Two Pilbara teenagers are embarking on the biggest journey of their lives as they prepare to spend six months at sea working aboard a Rio Tinto bulk-carrier vessel. 

Key points:

  • The Pilbara’s first two female cadets prepare for a six-month journey aboard a bulk-carrier vessel 
  • Globally, just 1.2 per cent of seafarers are women
  • The PPA marine cadetship program aims to increase female employment rates in the maritime industry

Jeri Ingleton and Katelyn Arnold, who both recently finished high school in Karratha, are the first female marine cadets recruited by the Pilbara Port Authority.

The training program was developed in 2018 to encourage locals to take up careers in the marine industry.

Pilbara Port Authority (PPA) CEO Roger Johnston said the misconception there were no seafaring jobs available in Australia was entirely untrue.

“There are definitely jobs there … so we’ve got to go back and change that perception and say, ‘Actually there’s a very good career opportunity for [locals] here’,” he said.

An aerial photo of a bulk carrier vessel being loaded at a port

Dampier Port on the Pilbara coast, 20 kilometres north-west of Karratha.(Supplied: Pilbara Port Authority )

Industry boosts female representation

According to the International Maritime Organisation, globally only 1.2 per cent of seafarers are women.

Seafarers include anyone working on international shipping vessels and bulk carriers, like those which can be seen exporting iron ore and minerals from Western Australia’s Pilbara region and other major ports across the country.

Since 2015, the number of women working in the maritime industry has increased by nearly 50 per cent, as the industry strives for equal representation.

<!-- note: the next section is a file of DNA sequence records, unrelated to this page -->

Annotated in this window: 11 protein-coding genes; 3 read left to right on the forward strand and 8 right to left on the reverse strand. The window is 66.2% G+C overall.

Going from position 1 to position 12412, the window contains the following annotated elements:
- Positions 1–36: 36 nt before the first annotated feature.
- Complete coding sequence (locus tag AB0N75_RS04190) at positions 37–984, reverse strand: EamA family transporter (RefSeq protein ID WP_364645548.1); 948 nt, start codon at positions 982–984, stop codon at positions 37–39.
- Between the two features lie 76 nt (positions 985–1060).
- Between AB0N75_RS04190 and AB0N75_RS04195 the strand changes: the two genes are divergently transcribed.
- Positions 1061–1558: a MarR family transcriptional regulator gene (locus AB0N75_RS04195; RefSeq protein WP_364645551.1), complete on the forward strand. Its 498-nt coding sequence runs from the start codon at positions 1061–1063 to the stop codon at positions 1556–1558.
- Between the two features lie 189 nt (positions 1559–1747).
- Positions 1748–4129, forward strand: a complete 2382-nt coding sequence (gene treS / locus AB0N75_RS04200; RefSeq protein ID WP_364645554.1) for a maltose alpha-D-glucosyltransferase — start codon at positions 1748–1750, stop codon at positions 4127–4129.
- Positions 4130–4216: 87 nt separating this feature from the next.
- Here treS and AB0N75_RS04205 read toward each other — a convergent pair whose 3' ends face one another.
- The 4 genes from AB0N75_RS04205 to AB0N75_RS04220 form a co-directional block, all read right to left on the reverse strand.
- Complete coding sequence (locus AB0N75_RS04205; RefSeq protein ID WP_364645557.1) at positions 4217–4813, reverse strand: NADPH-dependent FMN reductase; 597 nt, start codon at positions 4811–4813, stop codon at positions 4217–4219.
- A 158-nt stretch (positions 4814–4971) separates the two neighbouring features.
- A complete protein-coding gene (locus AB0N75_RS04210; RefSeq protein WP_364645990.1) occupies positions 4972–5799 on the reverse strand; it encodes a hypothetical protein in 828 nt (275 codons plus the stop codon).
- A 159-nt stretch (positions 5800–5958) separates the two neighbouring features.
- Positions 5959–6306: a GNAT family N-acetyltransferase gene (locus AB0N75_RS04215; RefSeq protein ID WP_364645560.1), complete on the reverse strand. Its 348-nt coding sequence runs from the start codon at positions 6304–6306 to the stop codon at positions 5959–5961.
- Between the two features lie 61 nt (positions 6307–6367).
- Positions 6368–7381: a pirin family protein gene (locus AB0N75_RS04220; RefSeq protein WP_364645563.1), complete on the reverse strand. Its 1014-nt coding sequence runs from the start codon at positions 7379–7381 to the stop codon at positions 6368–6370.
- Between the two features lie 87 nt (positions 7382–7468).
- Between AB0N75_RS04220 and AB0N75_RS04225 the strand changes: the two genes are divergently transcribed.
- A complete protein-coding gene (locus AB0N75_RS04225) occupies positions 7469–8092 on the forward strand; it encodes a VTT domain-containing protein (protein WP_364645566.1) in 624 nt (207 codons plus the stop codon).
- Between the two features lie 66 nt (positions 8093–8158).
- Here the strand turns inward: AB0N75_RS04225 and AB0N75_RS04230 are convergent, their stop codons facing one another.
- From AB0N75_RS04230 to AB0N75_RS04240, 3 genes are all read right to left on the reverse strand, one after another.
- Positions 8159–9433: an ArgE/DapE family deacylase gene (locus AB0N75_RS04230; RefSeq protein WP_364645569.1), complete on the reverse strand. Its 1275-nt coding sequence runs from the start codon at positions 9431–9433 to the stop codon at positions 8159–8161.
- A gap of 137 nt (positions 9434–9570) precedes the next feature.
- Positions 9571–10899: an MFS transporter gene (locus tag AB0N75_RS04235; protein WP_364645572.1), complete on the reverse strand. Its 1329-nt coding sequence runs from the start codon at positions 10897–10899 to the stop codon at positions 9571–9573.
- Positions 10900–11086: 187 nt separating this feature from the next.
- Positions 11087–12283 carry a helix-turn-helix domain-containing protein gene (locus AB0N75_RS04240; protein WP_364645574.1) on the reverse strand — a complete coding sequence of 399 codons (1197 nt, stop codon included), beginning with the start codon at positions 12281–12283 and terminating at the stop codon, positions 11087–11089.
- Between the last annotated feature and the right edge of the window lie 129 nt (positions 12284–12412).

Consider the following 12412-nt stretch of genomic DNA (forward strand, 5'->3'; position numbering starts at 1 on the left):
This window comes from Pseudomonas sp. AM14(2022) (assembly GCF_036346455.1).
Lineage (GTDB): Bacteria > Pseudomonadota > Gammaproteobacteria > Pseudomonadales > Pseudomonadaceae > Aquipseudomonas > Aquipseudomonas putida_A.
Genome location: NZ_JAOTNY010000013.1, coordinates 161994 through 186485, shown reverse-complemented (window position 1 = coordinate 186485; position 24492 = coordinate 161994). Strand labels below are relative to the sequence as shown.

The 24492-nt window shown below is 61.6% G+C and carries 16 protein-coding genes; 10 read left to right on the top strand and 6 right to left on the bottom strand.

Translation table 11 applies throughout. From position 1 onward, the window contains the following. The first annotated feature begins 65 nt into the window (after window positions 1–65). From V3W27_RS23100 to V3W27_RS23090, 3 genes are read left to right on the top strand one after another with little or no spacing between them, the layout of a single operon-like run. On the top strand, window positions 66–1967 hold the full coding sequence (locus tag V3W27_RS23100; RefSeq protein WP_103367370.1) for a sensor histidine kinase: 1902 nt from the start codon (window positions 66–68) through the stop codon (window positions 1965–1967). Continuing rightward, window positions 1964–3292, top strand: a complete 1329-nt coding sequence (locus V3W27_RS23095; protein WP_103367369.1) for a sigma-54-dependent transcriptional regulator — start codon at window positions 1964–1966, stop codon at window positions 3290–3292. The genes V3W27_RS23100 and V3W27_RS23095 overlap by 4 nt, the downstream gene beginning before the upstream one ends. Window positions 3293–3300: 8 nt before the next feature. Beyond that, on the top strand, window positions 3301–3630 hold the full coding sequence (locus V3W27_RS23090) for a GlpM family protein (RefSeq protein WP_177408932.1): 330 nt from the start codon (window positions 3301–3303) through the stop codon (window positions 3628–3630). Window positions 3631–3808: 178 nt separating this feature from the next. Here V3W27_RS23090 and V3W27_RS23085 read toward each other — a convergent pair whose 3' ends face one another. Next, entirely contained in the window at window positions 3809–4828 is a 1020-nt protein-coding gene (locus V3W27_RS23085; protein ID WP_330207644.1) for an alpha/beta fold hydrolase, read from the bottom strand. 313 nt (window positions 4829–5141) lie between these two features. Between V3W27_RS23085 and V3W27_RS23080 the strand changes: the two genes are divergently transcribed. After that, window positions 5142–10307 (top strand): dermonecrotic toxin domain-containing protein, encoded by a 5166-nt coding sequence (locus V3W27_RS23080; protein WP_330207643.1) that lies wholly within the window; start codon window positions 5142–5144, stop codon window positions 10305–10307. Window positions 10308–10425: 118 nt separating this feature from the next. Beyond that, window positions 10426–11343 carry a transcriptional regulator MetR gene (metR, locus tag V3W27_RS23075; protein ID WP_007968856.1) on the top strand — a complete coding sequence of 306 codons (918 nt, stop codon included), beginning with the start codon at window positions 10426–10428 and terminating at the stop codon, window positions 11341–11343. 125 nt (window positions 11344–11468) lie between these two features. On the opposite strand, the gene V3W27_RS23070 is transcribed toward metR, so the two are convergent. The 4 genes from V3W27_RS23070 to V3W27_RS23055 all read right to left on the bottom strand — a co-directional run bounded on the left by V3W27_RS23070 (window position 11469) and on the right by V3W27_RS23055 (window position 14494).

The young Pilbara marine cadets will be setting off in early December alongside about 20 other seafarers, all of whom will be men.

18-year-old Jeri Ingleton said she wasn’t worried about being one of only two women onboard.

The voyage is a major career milestone for the cadets, who have completed their offshore training at a variety of locations around the state, including Broome and Perth.

Upon their return, the cadets will continue working towards obtaining a Maritime Operations Diploma, which will open new opportunities and offer career progression in the maritime industry.

Forging a career at sea

Marine cadet Katelyn Arnold said although she was nervous to be spending such a long time away from home, her family was very proud of her achievement.

“We just finished high school so it’s a bit intimidating but definitely very exciting,” she said.

A group of men and women wearing yellow and orange high vis and hard hats standing on a port in front of a crane

PPA staff Captain Arvind Kumar, Suraj Joshi, Jeri Ingleton, Roger Johnston, Katelyn Arnold and Tim McDougall at the Dampier Port.(Supplied: Pilbara Port Authority)

Total imports and exports across all PPA’s ports for the 2020/21 financial year was 724.7 million tonnes.

Mr Johnston said the Pilbara was home to the biggest bulk port operator on the planet.

“We’re very confident, we think that gives us the best opportunity to take on more cadets from both sides of the Pilbara.”

Jeri and Katelyn make history as they prepare for six-month stint on bulk-carrier
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